Mar 11, 2011

The Global Harmonization Task Force (GHTF)—a coalition of industry and regulators, founded in 1993 to promote global harmonization in medical device regulations—will soon reorganize as a regulators-only group, and move to a new phase emphasizing guidance to build upon the largely completed regulatory model developed over the 18 years of its existence. This decision came out of a meeting in Washington, D.C. in February 2011.

Dr. Larry Kelly, Chair of GHTF Steering Committee, addressed the rationale for ending industry membership:

"The regulator's group was of the view that achieving harmonized regulatory requirements remains a highly desirable objective…. The group considered that the best way to achieve such an outcome was to develop a regulator-led harmonization and collaboration group that would allow for more detailed discussion between members on the optimum ways to achieve harmonization at an operational level."

Although it appears that industry representatives will no longer act as GHTF members, they are not expected to be sidelined. Dr. Kelly noted: "Input and advice from industry will continue to be vital, and the new forum will also allow for input from other stakeholders such as healthcare professional groups, academia and consumers, as appropriate." Hence, while it is disappointing that industry will not be formally engaged as members, regulators recognize the importance of industry.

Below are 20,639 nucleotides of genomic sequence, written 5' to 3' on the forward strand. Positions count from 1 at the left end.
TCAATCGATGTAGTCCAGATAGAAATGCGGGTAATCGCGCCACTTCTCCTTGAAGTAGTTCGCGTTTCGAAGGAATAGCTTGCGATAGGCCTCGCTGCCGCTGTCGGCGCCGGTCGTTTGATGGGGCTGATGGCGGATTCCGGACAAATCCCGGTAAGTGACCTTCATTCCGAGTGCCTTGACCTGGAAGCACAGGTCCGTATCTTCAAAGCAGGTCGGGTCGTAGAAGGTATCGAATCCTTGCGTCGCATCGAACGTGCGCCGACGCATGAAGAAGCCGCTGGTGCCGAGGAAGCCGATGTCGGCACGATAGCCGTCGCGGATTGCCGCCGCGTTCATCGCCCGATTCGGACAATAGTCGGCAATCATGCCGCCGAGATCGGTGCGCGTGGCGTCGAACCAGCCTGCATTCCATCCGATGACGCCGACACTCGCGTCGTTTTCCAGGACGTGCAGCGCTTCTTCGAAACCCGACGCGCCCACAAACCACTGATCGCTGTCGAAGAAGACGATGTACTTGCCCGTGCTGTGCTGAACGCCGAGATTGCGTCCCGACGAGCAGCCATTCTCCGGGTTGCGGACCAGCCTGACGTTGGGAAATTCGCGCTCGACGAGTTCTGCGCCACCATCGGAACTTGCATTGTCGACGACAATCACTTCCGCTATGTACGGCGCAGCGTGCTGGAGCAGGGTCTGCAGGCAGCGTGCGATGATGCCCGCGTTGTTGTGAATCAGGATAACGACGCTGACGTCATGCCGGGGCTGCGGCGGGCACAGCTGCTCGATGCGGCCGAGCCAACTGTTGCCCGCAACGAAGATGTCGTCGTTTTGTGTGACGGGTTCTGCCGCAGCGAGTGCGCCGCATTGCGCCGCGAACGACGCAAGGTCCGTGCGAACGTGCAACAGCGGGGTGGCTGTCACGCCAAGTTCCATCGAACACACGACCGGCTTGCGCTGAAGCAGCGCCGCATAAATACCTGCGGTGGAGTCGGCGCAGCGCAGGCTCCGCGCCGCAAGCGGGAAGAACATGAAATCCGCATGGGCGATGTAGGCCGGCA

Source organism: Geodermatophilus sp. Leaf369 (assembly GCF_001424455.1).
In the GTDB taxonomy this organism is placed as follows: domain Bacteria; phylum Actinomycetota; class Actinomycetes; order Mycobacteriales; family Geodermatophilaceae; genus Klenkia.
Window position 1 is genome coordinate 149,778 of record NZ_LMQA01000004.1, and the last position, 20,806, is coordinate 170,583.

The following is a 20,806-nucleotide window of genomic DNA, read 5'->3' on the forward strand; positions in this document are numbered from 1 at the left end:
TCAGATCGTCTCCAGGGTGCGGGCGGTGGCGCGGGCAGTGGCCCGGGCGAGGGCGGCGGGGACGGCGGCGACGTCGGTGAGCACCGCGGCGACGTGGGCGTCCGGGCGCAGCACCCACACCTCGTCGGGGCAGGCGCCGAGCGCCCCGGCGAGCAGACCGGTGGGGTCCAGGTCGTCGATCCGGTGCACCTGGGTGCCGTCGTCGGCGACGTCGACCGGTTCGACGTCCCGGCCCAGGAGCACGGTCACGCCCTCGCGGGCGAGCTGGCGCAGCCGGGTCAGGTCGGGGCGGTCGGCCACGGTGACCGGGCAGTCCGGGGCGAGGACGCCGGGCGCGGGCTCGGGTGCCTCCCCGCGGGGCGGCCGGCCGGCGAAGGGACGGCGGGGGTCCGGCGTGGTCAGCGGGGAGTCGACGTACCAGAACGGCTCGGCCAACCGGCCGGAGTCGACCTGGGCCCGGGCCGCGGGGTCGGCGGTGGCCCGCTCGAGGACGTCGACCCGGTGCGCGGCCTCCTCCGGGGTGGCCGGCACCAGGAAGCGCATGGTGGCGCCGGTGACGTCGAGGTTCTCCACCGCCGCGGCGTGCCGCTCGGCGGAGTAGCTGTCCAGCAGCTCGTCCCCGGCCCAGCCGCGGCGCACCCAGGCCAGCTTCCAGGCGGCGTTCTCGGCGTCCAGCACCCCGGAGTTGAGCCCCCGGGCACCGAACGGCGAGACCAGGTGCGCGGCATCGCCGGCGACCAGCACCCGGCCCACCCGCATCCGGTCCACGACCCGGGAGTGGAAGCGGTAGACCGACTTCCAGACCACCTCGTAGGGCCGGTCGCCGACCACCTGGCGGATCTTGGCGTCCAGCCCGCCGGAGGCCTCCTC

Industry stakeholders will be meeting shortly to respond, according to Anne Trimmer, CEO Medical Technology Association of Australia. Few details are available on what form the restructured organization will take; however, it is likely that the GHTF "brand" will be maintained. Membership may be expanded beyond the founding members—the EU, United States, Canada, Australia, and Japan—to include other countries. No timeline has been offered for the reorganization, but it is expected that there will be a coordinated transition period that allows for completion of current projects.

The GHTF has been highly influential, with many countries adopting recommendations and many more working towards the harmonized model provided by the GHTF. More information on the GHTF is available from their website.

This is indeed an interesting time in the evolution of global medical device regulatory affairs. While some may lament the demise of the GHTF, we laud its accomplishments to date, and will be closely watching progress in the restructuring of the GHTF. We fully expect that the re-envisioned version of the GHTF will be as successful as the former, and we will provide updates on any noteworthy developments.


  • Stewart Eisenhart